A couple of retrospectives I would like to share with you, which you may find beneficial:
– Maintain a healthy lifestyle of regular exercise, drinking lots of water, and getting good sleep.
– Chemo regimens are not permanent. They take their course and then they stop being effective. Make sure you have regular conversations with your oncologist about other regimens, in advance of the current one running its full course. If you are feeling strong, may suggest to get a small dose of the new regimen, when you are ready to start it, to ensure your body can tolerate it reasonably well. Remember, your body is very different at the conclusion of the current regimen than when you first started it.
– Please do not be shy about asking for MRI/CT/other imaging and diagnostics, in addition to CA 19-9, to get a better idea about the effectiveness of chemo. Ask your oncologist about concurrent immunotherapy, in case it is not brought up.
– You or someone in your care team (or at home) should keep a close eye on your blood numbers. Changes to white blood cells, billirubin, and white blood cell components may require some intervention, which, at times, may get prioritized over chemo. Also, take any level of fever extremely seriously! Ensure the physician team give you a clear reason for the fever and accompanying therapy for controlling it.
There is still quite a bit more, which I will send soon. In the meantime, please maintain high spirits (easier said than done), and pay frequent visits to your happy place (wherever that is, with whomever that is, whenever that is). I miss my mom tremendously, and I know she wants me to share what I know with others so they can live with this disease for as long and as painlessly as possible. All the best…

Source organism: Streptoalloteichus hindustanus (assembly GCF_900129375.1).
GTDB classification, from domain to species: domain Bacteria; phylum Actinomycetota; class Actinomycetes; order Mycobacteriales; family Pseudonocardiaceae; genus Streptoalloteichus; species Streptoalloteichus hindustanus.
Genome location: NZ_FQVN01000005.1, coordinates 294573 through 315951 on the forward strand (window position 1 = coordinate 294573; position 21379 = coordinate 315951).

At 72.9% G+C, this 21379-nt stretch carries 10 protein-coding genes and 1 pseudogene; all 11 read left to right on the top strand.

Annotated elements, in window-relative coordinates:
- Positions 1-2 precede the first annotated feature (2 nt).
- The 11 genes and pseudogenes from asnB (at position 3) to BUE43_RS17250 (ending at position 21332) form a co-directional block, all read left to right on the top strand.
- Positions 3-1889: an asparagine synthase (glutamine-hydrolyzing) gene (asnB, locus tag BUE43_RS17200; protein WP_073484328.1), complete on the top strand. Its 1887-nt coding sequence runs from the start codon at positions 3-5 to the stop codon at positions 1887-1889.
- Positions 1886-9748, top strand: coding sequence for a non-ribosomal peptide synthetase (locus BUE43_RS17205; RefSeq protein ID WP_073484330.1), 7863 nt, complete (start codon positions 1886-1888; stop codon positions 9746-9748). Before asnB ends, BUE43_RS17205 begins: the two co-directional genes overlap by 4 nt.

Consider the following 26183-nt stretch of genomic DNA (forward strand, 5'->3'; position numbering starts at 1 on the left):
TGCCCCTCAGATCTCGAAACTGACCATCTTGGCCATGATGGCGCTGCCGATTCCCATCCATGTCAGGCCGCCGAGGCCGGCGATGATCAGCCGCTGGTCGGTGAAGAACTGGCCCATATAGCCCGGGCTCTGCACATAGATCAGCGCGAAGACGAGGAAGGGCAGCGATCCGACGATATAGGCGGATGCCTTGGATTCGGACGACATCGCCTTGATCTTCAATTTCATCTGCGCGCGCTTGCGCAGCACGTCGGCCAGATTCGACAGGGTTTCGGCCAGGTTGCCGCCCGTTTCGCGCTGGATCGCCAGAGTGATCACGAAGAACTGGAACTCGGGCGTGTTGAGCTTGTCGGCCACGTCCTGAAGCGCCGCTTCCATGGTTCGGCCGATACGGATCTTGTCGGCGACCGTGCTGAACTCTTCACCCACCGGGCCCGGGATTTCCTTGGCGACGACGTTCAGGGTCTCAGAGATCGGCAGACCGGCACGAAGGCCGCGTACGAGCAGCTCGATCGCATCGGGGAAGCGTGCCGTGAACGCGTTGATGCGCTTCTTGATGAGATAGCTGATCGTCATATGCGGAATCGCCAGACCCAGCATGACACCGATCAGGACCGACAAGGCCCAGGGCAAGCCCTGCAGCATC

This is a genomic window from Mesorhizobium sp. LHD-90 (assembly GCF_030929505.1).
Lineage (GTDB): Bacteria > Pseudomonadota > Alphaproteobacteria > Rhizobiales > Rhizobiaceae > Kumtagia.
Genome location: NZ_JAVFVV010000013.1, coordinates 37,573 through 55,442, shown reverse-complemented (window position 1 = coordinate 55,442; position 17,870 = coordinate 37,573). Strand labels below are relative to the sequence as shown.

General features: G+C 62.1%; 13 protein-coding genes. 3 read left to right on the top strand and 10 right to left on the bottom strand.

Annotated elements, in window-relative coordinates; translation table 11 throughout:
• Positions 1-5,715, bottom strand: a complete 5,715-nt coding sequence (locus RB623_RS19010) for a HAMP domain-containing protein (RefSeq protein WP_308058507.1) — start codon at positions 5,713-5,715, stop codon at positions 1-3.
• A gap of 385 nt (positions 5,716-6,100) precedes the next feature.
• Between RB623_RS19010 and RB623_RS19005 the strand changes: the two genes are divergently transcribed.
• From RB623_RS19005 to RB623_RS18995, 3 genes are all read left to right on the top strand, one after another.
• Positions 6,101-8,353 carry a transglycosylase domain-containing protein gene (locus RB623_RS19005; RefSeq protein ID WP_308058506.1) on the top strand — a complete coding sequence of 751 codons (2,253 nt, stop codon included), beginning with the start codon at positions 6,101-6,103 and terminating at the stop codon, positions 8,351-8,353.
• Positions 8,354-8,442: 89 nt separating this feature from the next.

My mother is 80 years old and was diagnosed with gallbladder cancer over 2 years ago (July 2020). The cancer was discovered following an autopsy on her gallbladder, which was removed due to severe pain. There were no other symptoms like jaundice present at the time. She was told that the cancer was caught relatively early, but, upon further imaging and blood tests, it was discovered that the cancer had spread to several lymph nodes and parts of the liver.
My mom went through another round of surgery to remove part of her liver, which had shown cancer-like lesions. Biopsy results on the removed liver tissue revealed NO sign of cancer! Since then, she has gone through several rounds of chemotherapy and radiation. Specifically, her chemotherapy regimen was as follows:
– Gemcitabine and cisplatin
– Gemcitabine + cisplatin + durvalumab (Topaz study)
– Oxaliplatin + 5-FU
Her body has had various reactions to the therapies above. After nearly six months of therapy with the Topaz study meds, her cancer was still growing, as evidenced by cancer antigen (CA 19-9) blood test and liver MRI. The lesions in the liver have not been positively identified as cancer (too small to biopsy). However, their mere existence, coupled with increase in CA 19-9 numbers have convinced her oncologist team that they are likely cancer. Hence the chemo regimen…
Fast forward to just over a week ago, her oncologist determined that the cisplatin + gems + immune regimen has taken its course, and, in order to further force the cancer to "stability" or "remission", it is best to move to the oxygen + 5FU regimen. After one session of this new cocktail, it became very clear that my mom's body was not responding well to this treatment. She lost her appetite, was extremely weak, was not able to sleep well at night, and lost ~6 lbs in close to a week. My mom currently weighs 52 kilos (~115 lbs), so the weight loss is significant.
I have provided this background to see if anyone has had a similar experience and what (if any) other therapies they may have tried that has worked for them.
If you're still on this forum, please update on your mom's progress. I am 78 and was diagnosed in March 2023. I'm now on chemo